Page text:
Campus Safety joins national debate of arming officers

Between the April 2007 Virginia Tech shooting and a 2018 evaluation conducted by the school’s newspaper, The Collegiate Times, there were an estimated 122 deaths by shooting and 198 individuals injured by gunfire on college campuses. An additional 26 people committed suicide by firearm on campus in the ten year span. These incidents are not indicative of the full span of violent acts committed on college campuses, including sexual and domestic violence, or any act involving a weapon other than a gun. In response, security officers on college campuses nationwide have risen to the occasion in order to protect the lives and well-being of the students in their care. The answer for many campus safety units has been the controversial practice of arming their officers.

Across the United States, the percentage of armed campus police forces totals 75%, up from a reported 68% in 2005. Among the 199 private colleges with “sworn campus authority,” approximately 95% of officers are armed, leaving just 4.5% of campus safety forces without firearms, according to the International Association of Campus Law Enforcement Administrators. Hope College is among the small number of those institutions that have forgone armed enforcement, but there has been talk of arming Campus Safety officers since 2014, when the sitting Student Congress wrote a letter expressing their approval of campus personnel being permitted to carry a weapon. This campus joins many others in a national conversation about the most effective means by which sworn security forces can reduce the amount of violent incidents on campus and prevent the unthinkable, such as an act of mass violence. 

Proponents of arming officers might cite the fact that there have been thirteen deaths and forty-eight injuries by gunfire this year, although the statistic is not exclusive to college campuses and includes elementary, middle and high schools. Furthermore, the widely-cited Virginia tech shooting and subsequent deaths of thirty-two individuals was not an isolated incident and was followed by a shooting rampage on the campus of the University of Northern Illinois, where six of the twenty-three victims passed away from their injuries. 

For many, however, the imminent threat of violence is not enough to constitute the intentional introduction of firearms into the campus community, regardless of the good intentions that precede such a decision. In 2017, a Georgia Tech student was shot and killed by campus police. His death was followed by the killing of an armed man by the Portland State University Police and the near-fatal wounding of a student by campus police at the University of Chicago. Thus, supporters and detractors alike have compelling statistics and personal stories to back their respective arguments for whether campus safety officers should be armed.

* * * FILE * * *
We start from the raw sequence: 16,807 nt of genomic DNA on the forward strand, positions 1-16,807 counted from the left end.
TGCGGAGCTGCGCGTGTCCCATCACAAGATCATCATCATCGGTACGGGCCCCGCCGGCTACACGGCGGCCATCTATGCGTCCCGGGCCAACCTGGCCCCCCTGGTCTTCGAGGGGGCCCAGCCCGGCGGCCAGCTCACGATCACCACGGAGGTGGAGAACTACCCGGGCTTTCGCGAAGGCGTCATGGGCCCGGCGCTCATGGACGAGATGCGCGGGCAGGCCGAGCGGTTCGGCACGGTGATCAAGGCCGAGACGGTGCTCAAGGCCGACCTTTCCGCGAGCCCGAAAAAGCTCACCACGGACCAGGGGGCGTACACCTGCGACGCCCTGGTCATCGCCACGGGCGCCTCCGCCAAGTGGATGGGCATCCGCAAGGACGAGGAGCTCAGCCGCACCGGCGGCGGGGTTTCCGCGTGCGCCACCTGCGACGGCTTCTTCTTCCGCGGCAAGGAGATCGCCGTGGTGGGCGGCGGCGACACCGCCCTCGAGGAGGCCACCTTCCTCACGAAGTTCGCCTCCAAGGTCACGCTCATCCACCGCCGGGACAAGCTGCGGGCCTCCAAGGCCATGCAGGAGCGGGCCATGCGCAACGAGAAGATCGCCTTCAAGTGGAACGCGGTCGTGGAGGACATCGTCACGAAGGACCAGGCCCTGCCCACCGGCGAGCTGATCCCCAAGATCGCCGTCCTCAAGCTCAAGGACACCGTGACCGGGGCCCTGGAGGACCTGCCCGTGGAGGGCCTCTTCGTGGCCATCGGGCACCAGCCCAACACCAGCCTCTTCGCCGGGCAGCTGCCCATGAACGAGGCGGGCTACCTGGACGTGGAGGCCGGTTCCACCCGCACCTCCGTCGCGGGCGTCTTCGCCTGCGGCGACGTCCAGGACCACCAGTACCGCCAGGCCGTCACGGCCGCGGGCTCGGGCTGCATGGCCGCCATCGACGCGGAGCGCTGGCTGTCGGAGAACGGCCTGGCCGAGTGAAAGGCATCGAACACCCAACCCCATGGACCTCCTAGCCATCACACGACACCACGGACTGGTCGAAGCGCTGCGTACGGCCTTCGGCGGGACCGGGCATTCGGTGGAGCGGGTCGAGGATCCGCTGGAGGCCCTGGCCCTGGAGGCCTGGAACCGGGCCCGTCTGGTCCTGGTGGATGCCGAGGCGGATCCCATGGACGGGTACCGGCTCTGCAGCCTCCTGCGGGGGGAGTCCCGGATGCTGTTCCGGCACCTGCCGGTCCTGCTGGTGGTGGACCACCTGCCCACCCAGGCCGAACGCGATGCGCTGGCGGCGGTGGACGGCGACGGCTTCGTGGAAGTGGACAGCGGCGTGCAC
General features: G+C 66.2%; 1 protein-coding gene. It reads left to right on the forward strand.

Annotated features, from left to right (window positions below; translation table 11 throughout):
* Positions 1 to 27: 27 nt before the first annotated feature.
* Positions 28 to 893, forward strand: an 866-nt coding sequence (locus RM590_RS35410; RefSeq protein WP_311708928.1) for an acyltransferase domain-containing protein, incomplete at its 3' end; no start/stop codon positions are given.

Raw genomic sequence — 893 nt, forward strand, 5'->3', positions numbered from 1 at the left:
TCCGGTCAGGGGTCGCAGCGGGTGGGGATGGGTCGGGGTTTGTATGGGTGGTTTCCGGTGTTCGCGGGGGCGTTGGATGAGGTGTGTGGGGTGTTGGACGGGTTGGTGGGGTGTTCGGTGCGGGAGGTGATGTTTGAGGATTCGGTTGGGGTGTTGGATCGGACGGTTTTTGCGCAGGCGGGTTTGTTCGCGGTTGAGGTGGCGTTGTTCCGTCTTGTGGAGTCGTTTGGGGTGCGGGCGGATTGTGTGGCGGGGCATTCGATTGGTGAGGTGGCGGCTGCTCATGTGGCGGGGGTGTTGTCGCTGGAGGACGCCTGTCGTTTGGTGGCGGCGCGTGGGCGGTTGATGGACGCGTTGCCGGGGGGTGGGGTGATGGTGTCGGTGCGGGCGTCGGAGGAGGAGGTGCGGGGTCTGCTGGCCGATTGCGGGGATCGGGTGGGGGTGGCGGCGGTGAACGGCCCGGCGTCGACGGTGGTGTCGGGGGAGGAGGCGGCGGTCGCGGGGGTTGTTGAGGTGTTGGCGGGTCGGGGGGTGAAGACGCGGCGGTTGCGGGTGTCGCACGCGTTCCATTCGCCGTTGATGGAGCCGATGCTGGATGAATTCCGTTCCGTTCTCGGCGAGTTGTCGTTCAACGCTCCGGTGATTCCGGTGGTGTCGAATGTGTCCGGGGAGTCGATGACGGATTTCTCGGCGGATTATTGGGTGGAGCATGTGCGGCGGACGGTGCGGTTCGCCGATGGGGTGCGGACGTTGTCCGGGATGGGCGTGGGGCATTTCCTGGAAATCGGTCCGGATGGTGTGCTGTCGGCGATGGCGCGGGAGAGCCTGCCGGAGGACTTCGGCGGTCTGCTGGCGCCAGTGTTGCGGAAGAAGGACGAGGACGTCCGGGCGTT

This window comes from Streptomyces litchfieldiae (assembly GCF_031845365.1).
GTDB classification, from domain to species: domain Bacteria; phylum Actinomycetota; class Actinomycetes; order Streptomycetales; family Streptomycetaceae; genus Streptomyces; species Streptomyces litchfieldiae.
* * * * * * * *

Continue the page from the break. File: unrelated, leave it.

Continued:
There is a standard protocol when an institution makes the decision to equip their campus security forces with firearms, which includes continuous training in the use of deadly force, specifically when to discharge a weapon and when to take steps toward de-escalating the situation. Police forces at large have been emphasizing the need for effective verbal skills, and have been putting training modules in place in the wake of increased media coverage of police-related homicides since the shooting of Michael Brown by Ferguson police in 2014. This incident sparked nationwide protest against police brutality, which is perhaps the greatest fear associated with arming campus safety officers. 

If Hope were to arm campus safety officers, the school would join the 95% of private institutions who have already made that call. Among that percentage is Calvin University, then Calvin College, which granted its officers the ability to carry firearms, batons, pepper spray and handcuffs in 2008. This was seen by many as a response to the 2007 Virginia Tech shooting, after which the school drafted and approved a “Use of Force” policy that is still in use today. Officers at Calvin are required to wear body cameras, a precaution implemented to ensure accountability on behalf of campus police, as well as to ensure peace of mind among the student body. In the eleven years since the policy went into effect, there have been no incidents on Calvin’s campus that required the use of deadly force; however, school administrators have expressed no regrets.

It is still up for debate as to whether Hope will choose to arm officers, but this institution is not alone in its questioning. Rather, it is part of a national conversation about safety and security centered about the students that Campus Safety is sworn to protect. It is with the Hope and Holland communities in mind that the decision will eventually be made, but regardless of  the result, it is the hope of all who live here that the day when swift access to firearms would be required should never dawn over Hope College. 


Ruth Holloway (’21) serves as a Co-Editor-in-Chief of the Anchor alongside the brilliant Claire Buck. She is studying political science and history and in her spare time enjoys cooking, reading, hiking, and finding good music for her radio show at WTHS. Ruth has applied to eleven graduate programs with the aspiration of becoming a professor of political science. If that doesn't work out, she will probably go off the grid and raise sled dogs in the far reaches of the Alaskan wilderness.

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